Belowground carbon turnover in a temperate ombrotrophic bog
Article first published online: 20 MAR 2007
Copyright 2007 by the American Geophysical Union.
Global Biogeochemical Cycles
Volume 21, Issue 1, March 2007
How to Cite
2007), Belowground carbon turnover in a temperate ombrotrophic bog, Global Biogeochem. Cycles, 21, GB1021, doi:10.1029/2005GB002659., , , , , , and (
- Issue published online: 20 MAR 2007
- Article first published online: 20 MAR 2007
- Manuscript Accepted: 13 NOV 2006
- Manuscript Revised: 16 JUL 2006
- Manuscript Received: 15 NOV 2005
- soil respiration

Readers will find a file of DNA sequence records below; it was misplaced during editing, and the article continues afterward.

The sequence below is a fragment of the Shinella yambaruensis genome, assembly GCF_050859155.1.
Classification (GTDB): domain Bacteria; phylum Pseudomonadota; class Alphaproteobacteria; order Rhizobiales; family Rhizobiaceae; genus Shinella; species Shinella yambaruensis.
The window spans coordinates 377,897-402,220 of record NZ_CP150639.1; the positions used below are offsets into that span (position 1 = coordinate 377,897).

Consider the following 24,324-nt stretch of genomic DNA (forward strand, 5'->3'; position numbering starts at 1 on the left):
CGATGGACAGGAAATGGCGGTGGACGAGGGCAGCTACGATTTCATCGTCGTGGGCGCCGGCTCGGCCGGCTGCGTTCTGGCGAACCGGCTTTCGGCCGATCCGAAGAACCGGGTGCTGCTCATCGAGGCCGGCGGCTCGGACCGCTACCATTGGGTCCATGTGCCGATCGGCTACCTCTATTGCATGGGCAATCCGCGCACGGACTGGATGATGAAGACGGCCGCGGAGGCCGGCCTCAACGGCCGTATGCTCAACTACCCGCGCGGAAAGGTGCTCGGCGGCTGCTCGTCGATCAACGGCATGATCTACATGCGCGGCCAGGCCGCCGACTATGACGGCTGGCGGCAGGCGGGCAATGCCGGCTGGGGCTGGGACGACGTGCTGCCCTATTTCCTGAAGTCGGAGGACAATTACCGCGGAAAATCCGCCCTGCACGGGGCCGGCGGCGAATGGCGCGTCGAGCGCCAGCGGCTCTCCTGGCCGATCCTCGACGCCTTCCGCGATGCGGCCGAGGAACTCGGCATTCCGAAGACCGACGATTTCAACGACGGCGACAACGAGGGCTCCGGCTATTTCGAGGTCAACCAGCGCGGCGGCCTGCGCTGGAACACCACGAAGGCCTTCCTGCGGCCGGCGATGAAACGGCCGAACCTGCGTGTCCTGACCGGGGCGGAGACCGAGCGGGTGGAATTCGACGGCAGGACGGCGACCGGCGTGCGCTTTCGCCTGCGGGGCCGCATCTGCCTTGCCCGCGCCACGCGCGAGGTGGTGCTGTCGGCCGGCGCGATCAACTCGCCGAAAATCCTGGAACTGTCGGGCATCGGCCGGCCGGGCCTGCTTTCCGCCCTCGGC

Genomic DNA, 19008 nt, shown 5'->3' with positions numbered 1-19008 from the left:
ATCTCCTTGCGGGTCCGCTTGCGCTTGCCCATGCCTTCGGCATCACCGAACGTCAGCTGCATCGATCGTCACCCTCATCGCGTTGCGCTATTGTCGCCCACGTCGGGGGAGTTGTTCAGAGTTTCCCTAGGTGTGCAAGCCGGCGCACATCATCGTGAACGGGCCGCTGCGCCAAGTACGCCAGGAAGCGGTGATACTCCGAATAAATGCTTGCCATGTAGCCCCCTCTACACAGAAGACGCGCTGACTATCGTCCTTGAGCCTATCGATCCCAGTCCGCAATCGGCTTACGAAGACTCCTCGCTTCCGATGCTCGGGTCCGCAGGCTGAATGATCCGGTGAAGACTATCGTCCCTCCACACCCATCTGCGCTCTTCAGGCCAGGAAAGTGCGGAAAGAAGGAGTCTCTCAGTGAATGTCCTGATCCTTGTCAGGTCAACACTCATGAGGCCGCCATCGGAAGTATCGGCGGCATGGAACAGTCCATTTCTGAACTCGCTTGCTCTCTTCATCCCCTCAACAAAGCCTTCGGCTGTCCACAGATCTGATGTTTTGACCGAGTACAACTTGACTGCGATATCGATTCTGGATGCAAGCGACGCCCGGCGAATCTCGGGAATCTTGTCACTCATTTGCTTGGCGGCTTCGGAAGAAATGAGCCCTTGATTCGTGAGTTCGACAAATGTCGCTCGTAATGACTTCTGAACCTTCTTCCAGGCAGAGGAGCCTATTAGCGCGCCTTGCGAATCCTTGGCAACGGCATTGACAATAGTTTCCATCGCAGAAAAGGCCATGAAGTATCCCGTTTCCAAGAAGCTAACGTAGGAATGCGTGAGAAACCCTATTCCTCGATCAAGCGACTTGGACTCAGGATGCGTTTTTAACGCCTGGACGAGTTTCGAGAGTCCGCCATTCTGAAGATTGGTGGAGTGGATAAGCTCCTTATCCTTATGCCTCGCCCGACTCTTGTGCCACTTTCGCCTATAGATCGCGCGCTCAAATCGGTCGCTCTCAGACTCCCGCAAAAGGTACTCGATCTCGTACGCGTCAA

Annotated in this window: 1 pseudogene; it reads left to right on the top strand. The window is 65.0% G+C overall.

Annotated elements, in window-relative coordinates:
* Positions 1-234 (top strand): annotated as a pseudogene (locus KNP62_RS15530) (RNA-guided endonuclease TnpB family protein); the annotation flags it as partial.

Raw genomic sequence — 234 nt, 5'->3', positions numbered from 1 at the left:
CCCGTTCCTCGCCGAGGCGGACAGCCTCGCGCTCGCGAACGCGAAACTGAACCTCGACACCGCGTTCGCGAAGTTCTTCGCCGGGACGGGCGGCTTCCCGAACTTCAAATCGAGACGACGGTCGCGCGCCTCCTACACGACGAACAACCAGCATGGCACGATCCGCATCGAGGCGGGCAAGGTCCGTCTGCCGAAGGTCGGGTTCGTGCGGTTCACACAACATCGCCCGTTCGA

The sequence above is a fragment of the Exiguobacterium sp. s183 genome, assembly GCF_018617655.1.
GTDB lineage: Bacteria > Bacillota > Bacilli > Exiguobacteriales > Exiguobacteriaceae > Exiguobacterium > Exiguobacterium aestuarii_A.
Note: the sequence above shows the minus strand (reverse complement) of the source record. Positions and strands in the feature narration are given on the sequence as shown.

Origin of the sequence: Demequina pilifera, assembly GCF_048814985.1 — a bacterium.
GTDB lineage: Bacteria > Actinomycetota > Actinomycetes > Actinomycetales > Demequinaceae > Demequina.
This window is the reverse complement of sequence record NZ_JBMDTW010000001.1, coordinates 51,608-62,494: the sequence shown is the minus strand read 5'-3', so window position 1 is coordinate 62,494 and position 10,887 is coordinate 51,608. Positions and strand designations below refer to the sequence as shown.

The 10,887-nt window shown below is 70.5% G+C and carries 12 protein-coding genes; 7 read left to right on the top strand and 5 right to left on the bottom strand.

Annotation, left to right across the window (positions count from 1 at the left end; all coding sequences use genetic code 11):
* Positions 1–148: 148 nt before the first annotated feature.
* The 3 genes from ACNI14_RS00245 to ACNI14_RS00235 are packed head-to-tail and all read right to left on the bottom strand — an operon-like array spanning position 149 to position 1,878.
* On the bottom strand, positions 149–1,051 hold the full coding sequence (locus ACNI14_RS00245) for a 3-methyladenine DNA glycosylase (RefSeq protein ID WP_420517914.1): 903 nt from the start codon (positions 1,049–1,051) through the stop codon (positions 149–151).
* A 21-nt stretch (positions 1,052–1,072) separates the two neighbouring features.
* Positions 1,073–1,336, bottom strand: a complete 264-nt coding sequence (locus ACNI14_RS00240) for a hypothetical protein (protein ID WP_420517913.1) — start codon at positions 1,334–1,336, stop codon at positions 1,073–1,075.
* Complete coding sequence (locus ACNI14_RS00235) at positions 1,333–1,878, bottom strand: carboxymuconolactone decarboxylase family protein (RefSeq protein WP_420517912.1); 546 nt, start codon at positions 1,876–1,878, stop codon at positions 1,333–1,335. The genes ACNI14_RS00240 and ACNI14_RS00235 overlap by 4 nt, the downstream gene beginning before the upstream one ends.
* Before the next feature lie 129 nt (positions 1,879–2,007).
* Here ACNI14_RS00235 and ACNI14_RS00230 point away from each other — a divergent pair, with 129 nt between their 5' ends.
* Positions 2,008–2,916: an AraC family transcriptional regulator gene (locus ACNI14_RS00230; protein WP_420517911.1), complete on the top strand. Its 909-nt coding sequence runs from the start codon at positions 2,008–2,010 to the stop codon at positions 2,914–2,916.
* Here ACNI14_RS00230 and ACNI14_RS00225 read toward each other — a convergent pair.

To examine belowground carbon (C) turnover in peatlands, we measured fluxes of carbon dioxide (CO2) and methane (CH4) by chamber measurements, estimated respiration by in situ incubations of peat, and in situ production of dissolved carbon (CO2; CH4; and dissolved organic carbon, DOC) by pore water modeling at an ombrotrophic temperate bog. Ecosystem respiration (ER) averaged 205 mmol m−2 d−1 in summer and was related to temperature, but not water table position, and in situ rates of heterotrophic respiration in the unsaturated zone were also temperature-dependent, with Q10 = 5.0 − 6.4. In the saturated zone, concentrations of 0.1 − 2.5 mmol L−1 (CO2), 0 to 0.6 mmol L−1 (CH4), and <10 − 120 mg L−1 (DOC) were recorded. Turnover was dominated by DOC unrelated to respiration, which ranged from <0.5 to 7 mmol m−2 d−1 and amounted on average to < 1% of ER. Peat decomposition constants kd were 0.060 yr−1 to 0.034 yr−1 in the unsaturated and <0.002 yr−1 in the saturated zone. Monthly averages of CH4 fluxes ranged from 0 to 1.6 mmol m−2 d−1 and were higher than modeled diffusive fluxes when threshold concentrations for CH4 ebullition were recorded closer to the peatland surface. Our results suggest that the saturated zone is of little relevance to ER in this dry temperate bog and that mobilization of DOC is a potentially more relevant process. Temperature is a more important control on ER than water table position because most of the ER is generated close to the peatland surface. Concurrent, moderate increases in temperature and soil moisture are thus likely to increase losses of CO2 from ER and of CH4 from this type of peatland.